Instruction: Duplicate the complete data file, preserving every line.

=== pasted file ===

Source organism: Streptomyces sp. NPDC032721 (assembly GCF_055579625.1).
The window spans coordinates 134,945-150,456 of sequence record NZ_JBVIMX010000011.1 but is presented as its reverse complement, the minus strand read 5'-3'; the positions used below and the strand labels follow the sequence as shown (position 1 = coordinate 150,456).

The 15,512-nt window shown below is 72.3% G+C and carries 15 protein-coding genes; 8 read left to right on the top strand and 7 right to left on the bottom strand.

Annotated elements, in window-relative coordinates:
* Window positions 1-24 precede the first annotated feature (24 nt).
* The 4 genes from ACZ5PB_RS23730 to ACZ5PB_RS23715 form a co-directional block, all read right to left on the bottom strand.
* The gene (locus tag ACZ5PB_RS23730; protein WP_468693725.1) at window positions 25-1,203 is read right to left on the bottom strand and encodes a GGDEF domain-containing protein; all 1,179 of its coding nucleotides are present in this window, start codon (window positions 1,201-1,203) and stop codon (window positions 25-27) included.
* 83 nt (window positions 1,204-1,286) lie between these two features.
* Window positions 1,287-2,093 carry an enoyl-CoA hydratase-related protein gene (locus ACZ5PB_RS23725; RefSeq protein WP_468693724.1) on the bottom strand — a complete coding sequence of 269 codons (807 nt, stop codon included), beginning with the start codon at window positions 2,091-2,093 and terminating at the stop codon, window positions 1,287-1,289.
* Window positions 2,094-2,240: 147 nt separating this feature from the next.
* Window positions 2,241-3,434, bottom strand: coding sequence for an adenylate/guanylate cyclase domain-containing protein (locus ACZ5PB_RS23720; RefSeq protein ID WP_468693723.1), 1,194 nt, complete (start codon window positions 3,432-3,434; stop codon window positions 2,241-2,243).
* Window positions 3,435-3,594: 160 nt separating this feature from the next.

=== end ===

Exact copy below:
Source organism: Streptomyces sp. NPDC032721 (assembly GCF_055579625.1).
The window spans coordinates 134,945-150,456 of sequence record NZ_JBVIMX010000011.1 but is presented as its reverse complement, the minus strand read 5'-3'; the positions used below and the strand labels follow the sequence as shown (position 1 = coordinate 150,456).

The 15,512-nt window shown below is 72.3% G+C and carries 15 protein-coding genes; 8 read left to right on the top strand and 7 right to left on the bottom strand.

Annotated elements, in window-relative coordinates:
* Window positions 1-24 precede the first annotated feature (24 nt).
* The 4 genes from ACZ5PB_RS23730 to ACZ5PB_RS23715 form a co-directional block, all read right to left on the bottom strand.
* The gene (locus tag ACZ5PB_RS23730; protein WP_468693725.1) at window positions 25-1,203 is read right to left on the bottom strand and encodes a GGDEF domain-containing protein; all 1,179 of its coding nucleotides are present in this window, start codon (window positions 1,201-1,203) and stop codon (window positions 25-27) included.
* 83 nt (window positions 1,204-1,286) lie between these two features.
* Window positions 1,287-2,093 carry an enoyl-CoA hydratase-related protein gene (locus ACZ5PB_RS23725; RefSeq protein WP_468693724.1) on the bottom strand — a complete coding sequence of 269 codons (807 nt, stop codon included), beginning with the start codon at window positions 2,091-2,093 and terminating at the stop codon, window positions 1,287-1,289.
* Window positions 2,094-2,240: 147 nt separating this feature from the next.
* Window positions 2,241-3,434, bottom strand: coding sequence for an adenylate/guanylate cyclase domain-containing protein (locus ACZ5PB_RS23720; RefSeq protein ID WP_468693723.1), 1,194 nt, complete (start codon window positions 3,432-3,434; stop codon window positions 2,241-2,243).
* Window positions 3,435-3,594: 160 nt separating this feature from the next.